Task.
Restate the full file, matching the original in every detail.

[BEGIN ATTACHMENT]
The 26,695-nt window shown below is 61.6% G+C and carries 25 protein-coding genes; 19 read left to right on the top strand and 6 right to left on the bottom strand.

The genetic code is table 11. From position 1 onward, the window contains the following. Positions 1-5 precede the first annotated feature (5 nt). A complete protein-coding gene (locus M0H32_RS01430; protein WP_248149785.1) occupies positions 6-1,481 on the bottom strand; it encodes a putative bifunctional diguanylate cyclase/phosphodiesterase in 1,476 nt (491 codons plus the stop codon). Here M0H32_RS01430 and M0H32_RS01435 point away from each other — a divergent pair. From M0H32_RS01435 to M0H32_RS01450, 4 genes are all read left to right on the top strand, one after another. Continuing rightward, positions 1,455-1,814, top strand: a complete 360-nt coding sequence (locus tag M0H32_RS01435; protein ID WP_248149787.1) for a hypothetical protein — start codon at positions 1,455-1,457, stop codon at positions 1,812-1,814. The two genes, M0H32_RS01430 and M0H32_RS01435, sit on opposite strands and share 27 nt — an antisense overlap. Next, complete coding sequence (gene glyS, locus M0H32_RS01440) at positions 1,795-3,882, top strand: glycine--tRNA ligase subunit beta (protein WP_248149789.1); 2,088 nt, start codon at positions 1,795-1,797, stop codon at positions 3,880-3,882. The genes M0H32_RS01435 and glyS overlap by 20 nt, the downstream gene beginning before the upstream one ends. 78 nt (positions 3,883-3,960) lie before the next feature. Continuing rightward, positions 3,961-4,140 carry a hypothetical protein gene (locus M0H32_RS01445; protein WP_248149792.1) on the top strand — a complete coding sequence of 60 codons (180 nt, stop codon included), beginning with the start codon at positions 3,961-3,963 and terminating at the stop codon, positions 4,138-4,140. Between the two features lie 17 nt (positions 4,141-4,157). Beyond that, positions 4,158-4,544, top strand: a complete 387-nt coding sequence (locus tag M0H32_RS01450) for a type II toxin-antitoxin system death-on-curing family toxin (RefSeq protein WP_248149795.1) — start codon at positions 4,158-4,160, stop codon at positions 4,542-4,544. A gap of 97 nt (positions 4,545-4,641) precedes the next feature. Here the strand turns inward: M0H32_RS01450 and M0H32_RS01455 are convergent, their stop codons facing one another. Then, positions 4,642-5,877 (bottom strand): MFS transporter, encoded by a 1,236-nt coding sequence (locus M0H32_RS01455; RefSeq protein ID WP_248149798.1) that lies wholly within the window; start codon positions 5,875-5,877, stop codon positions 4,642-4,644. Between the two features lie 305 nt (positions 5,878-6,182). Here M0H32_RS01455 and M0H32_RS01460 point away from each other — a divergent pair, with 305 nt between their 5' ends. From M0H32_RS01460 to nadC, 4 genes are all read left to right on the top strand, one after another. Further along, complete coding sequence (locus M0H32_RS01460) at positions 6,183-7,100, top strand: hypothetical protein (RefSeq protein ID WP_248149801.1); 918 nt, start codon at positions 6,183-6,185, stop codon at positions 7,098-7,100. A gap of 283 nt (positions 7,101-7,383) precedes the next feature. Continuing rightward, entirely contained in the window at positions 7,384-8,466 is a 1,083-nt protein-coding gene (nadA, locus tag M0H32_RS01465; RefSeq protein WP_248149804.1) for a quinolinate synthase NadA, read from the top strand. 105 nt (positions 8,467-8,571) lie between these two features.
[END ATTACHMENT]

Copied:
The 26,695-nt window shown below is 61.6% G+C and carries 25 protein-coding genes; 19 read left to right on the top strand and 6 right to left on the bottom strand.

The genetic code is table 11. From position 1 onward, the window contains the following. Positions 1-5 precede the first annotated feature (5 nt). A complete protein-coding gene (locus M0H32_RS01430; protein WP_248149785.1) occupies positions 6-1,481 on the bottom strand; it encodes a putative bifunctional diguanylate cyclase/phosphodiesterase in 1,476 nt (491 codons plus the stop codon). Here M0H32_RS01430 and M0H32_RS01435 point away from each other — a divergent pair. From M0H32_RS01435 to M0H32_RS01450, 4 genes are all read left to right on the top strand, one after another. Continuing rightward, positions 1,455-1,814, top strand: a complete 360-nt coding sequence (locus tag M0H32_RS01435; protein ID WP_248149787.1) for a hypothetical protein — start codon at positions 1,455-1,457, stop codon at positions 1,812-1,814. The two genes, M0H32_RS01430 and M0H32_RS01435, sit on opposite strands and share 27 nt — an antisense overlap. Next, complete coding sequence (gene glyS, locus M0H32_RS01440) at positions 1,795-3,882, top strand: glycine--tRNA ligase subunit beta (protein WP_248149789.1); 2,088 nt, start codon at positions 1,795-1,797, stop codon at positions 3,880-3,882. The genes M0H32_RS01435 and glyS overlap by 20 nt, the downstream gene beginning before the upstream one ends. 78 nt (positions 3,883-3,960) lie before the next feature. Continuing rightward, positions 3,961-4,140 carry a hypothetical protein gene (locus M0H32_RS01445; protein WP_248149792.1) on the top strand — a complete coding sequence of 60 codons (180 nt, stop codon included), beginning with the start codon at positions 3,961-3,963 and terminating at the stop codon, positions 4,138-4,140. Between the two features lie 17 nt (positions 4,141-4,157). Beyond that, positions 4,158-4,544, top strand: a complete 387-nt coding sequence (locus tag M0H32_RS01450) for a type II toxin-antitoxin system death-on-curing family toxin (RefSeq protein WP_248149795.1) — start codon at positions 4,158-4,160, stop codon at positions 4,542-4,544. A gap of 97 nt (positions 4,545-4,641) precedes the next feature. Here the strand turns inward: M0H32_RS01450 and M0H32_RS01455 are convergent, their stop codons facing one another. Then, positions 4,642-5,877 (bottom strand): MFS transporter, encoded by a 1,236-nt coding sequence (locus M0H32_RS01455; RefSeq protein ID WP_248149798.1) that lies wholly within the window; start codon positions 5,875-5,877, stop codon positions 4,642-4,644. Between the two features lie 305 nt (positions 5,878-6,182). Here M0H32_RS01455 and M0H32_RS01460 point away from each other — a divergent pair, with 305 nt between their 5' ends. From M0H32_RS01460 to nadC, 4 genes are all read left to right on the top strand, one after another. Further along, complete coding sequence (locus M0H32_RS01460) at positions 6,183-7,100, top strand: hypothetical protein (RefSeq protein ID WP_248149801.1); 918 nt, start codon at positions 6,183-6,185, stop codon at positions 7,098-7,100. A gap of 283 nt (positions 7,101-7,383) precedes the next feature. Continuing rightward, entirely contained in the window at positions 7,384-8,466 is a 1,083-nt protein-coding gene (nadA, locus tag M0H32_RS01465; RefSeq protein WP_248149804.1) for a quinolinate synthase NadA, read from the top strand. 105 nt (positions 8,467-8,571) lie between these two features.